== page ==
Get out the microscope, because we’re going through this poem line-by-line.
I saw you, Walt Whitman, childless, lonely old grubber, poking among the meats in the
refrigerator and eyeing the grocery boys. I heard you asking questions of each: Who killed the pork chops? What price bananas? Are you my Angel?
- The speaker now imagines that Whitman is in the grocery store with him. Whitman has left his imagination and entered the store itself. Sort of.
- Unlike the families who shop together, Whitman is all alone. And the speaker imagines that he's lonely. He's also childless—another hint that the speaker may be positioning himself as Whitman's poetic heir, or son.
- He imagines that Whitman is "eyeing" the male grocery clerks. He's not hitting on them; he's just checking out the goods, and at the same time, suggestively checking out the meat for sale. Are the grocery boys for sale as much as the meat is for sale? Who knows? But our speaker is definitely imagining that they are.
- The speaker imagines that Whitman asks the grocery boys questions. He mentions bananas, which seem, once again, to be sexually suggestive (or maybe it's just us).
- Is Whitman isolated because of his sexuality? Is Garcia Lorca? Is the speaker? Do they not have wives and babies to shop with because they're gay? "Supermarket" doesn't answer this question, but it definitely poses it for us to think about.
- Whitman's last question to the grocery boys is: "Are you my Angel?" It sounds like Whitman is looking for more than a sexual connection. He's looking for something heavenly. But the speaker never imagines a response from the supermarket clerks, so the question is left hanging in the air. Bummer, right?
I wandered in and out of the brilliant stacks of cans following you, and followed in my imagination by the store detective. We strode down the open corridors together in our solitary fancy tasting artichokes, possessing every frozen delicacy, and never passing the cashier.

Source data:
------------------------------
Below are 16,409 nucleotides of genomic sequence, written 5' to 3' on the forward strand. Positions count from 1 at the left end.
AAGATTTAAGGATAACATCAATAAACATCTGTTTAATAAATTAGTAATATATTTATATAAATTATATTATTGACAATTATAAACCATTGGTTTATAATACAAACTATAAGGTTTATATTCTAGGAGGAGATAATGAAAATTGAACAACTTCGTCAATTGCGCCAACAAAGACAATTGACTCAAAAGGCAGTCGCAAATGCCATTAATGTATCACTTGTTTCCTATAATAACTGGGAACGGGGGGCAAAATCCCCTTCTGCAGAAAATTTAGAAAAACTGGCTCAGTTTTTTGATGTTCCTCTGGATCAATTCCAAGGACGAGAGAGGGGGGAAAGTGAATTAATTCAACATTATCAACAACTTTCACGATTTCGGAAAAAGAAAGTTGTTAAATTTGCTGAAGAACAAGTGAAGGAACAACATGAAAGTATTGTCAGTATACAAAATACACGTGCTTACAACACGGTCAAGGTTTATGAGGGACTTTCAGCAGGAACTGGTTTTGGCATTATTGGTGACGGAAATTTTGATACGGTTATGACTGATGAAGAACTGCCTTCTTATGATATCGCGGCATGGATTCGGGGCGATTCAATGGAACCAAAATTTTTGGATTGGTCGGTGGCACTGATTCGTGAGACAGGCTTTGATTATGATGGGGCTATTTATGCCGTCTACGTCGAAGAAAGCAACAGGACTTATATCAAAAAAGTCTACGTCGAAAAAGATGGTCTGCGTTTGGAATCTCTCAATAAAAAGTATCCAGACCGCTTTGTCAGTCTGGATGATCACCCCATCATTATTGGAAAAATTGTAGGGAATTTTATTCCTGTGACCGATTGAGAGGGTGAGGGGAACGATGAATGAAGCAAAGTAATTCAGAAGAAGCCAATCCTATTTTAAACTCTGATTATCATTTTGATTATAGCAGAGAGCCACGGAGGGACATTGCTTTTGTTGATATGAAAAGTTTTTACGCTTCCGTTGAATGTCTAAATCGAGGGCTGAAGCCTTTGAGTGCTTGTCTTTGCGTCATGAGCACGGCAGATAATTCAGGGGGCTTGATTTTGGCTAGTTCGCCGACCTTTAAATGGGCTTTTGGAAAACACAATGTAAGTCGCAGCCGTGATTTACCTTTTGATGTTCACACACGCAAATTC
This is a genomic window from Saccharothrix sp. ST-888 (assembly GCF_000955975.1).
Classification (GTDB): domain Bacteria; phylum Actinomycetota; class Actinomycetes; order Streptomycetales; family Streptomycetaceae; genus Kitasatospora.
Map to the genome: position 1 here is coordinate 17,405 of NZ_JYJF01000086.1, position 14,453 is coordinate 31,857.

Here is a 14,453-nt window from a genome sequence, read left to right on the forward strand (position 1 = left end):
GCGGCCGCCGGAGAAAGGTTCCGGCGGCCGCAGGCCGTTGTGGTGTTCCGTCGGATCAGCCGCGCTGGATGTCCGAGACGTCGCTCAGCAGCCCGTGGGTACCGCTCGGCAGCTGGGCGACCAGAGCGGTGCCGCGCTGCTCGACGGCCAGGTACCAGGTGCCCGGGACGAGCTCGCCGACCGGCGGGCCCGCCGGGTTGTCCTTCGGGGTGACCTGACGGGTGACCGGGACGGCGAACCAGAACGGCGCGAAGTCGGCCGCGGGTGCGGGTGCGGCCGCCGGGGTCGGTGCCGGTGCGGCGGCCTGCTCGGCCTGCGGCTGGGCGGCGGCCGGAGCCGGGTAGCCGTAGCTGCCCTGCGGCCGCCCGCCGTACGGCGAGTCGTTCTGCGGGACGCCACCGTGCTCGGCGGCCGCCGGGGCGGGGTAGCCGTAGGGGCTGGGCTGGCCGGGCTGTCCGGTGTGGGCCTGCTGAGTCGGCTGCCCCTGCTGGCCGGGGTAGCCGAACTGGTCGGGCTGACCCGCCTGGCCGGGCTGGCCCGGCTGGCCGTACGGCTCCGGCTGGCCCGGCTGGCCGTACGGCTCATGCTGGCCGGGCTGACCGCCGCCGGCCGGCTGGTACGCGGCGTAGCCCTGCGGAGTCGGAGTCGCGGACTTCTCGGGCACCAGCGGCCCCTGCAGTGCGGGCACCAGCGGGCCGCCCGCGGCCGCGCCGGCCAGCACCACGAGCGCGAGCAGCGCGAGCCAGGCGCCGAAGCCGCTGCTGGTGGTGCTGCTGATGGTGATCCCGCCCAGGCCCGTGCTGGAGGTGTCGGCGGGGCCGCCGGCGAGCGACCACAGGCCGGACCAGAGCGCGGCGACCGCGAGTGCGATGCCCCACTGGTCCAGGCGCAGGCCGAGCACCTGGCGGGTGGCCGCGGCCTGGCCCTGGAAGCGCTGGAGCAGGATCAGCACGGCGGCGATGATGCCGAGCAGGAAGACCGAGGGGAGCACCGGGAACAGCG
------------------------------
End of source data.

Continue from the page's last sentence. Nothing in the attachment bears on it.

- Our speaker keeps on imagining that Whitman is in the supermarket with him. Now he's following Whitman through the "brilliant stacks of cans."
- But he imagines that the store detective is hunting them down. Why? Have they done something wrong? Is there even such a thing as a "store detective" anyway?
- We find out in the next line that (in the speaker's imagination), he and Whitman are sampling the food in the store without paying for it. They taste the artichokes. They "possess" (quite a strong word if you ask us) the frozen foods. They never pass the cashier, so we can infer that they don't pay for any of their tastings. Or to be more blunt: they are stealing food. Maybe they do deserve to be tailed by that store detective! Or maybe the speaker's being paranoid.
- One other important thing: the speaker tells us that they walk through the supermarket "together in [their] solitary fancy." It's kind of a weird statement. Why are they solitary? They have each other, right?
- Maybe there's a recognition here that the speaker is still lonely, even after he's conjured up his imaginary friend Walt Whitman. And maybe even the imagined Walt is lonely, too. But at least they're lonely together.